It didn't take long for Twitter to jump on board, highlighting the sheer absurdity of Kanye's words in hilarious ways (let's be real-Black Twitter can find a way to bring humor to nearly any situation-I'm sure we'll tweet through the apocalypse). It's like slavery, Holocaust. "Black people have fought against slavery since we first landed on this continent".
"There were laws that were put in place that said we were less than human". Blacks and whites being one race.
'Kanye West has a right to free speech, and he has the right to spout lies and misinformation and misplaced opinions - but we as consumers have the right to fight back against this type of risky propaganda, ' it states. When Kanye asked the office at large if they thought he was "thinking free" Van Lathan stood up and eloquently articulated to Kanye's face, with as much respect as possible, just how hurtful and ill-informed his comments have been.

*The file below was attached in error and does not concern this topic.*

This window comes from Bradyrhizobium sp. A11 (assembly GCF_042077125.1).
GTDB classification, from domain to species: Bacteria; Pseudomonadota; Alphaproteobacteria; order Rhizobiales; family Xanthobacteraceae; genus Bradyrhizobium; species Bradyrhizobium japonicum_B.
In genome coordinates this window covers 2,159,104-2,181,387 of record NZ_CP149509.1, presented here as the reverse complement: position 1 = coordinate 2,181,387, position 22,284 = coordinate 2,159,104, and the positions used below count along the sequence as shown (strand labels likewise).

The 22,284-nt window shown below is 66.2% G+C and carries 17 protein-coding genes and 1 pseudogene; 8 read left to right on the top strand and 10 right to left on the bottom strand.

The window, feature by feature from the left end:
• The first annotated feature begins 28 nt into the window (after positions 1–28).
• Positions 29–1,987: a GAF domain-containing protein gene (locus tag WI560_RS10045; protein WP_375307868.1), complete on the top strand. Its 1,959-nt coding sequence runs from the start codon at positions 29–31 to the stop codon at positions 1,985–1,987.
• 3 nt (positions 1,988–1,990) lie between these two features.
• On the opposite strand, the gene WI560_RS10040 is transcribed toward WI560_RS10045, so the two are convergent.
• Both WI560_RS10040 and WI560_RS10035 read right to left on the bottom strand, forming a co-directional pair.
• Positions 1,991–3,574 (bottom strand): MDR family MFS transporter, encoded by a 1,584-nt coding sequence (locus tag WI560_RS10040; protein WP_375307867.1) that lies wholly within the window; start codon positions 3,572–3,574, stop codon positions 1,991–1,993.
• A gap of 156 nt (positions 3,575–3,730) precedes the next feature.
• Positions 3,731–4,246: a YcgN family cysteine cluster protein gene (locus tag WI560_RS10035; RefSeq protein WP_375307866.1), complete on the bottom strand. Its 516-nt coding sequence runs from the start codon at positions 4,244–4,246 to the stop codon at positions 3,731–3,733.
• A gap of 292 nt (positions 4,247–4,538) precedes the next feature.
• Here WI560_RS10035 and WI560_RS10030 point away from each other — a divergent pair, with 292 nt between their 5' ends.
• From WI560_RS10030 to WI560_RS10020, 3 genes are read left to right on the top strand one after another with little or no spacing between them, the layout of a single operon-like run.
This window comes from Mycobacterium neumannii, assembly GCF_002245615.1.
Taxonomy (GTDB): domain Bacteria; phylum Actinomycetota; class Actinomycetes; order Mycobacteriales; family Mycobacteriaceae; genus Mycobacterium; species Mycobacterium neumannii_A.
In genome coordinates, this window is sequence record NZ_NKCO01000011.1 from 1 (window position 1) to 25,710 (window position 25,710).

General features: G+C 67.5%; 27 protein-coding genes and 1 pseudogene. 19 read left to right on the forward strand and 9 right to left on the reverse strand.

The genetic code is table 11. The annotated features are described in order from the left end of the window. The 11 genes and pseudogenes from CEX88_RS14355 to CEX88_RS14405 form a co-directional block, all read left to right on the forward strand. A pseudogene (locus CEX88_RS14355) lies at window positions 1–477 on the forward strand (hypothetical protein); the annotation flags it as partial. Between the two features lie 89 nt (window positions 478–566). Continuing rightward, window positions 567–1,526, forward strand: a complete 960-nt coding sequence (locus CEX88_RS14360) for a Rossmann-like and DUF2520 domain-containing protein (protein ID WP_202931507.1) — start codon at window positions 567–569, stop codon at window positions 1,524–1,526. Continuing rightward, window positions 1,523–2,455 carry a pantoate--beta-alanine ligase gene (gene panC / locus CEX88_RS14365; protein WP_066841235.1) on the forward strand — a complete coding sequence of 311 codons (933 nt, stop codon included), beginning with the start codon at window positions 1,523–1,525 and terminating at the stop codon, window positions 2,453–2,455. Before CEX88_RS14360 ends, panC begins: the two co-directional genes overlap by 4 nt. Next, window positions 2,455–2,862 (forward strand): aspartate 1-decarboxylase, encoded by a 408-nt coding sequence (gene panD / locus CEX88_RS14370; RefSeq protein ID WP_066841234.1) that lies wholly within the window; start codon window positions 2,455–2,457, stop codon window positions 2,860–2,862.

After making excentric claims like "slavery was a choice", West was confronted by TMZ's Lathan who rebuked Ye with a passionate critique based around West's oxymoronic transition from his College Dropout days to the Trump loving theatrics he now displays. "The reason why I dropped those tweets and everything is 'cause I was drugged the fuck out, bro". "They gave me opioids and I started taking two of them".
West's comment sparked the hashtag #IfSlaveryWasAChoice on Twitter.
He also spoke about how the robbery of his wife Kim Kardashian in Paris in 2016, during which she was held at gunpoint at a private residence, affected him. "I hope that people don't take this and believe that this is actual fact", he said.
Everything Lathan said needs to be heard, truly heard.
"So I understand the need to have free thought", he concluded, "but if your thoughts aren't researched, that is just going to hurt those that are still in conditions where it's not choice".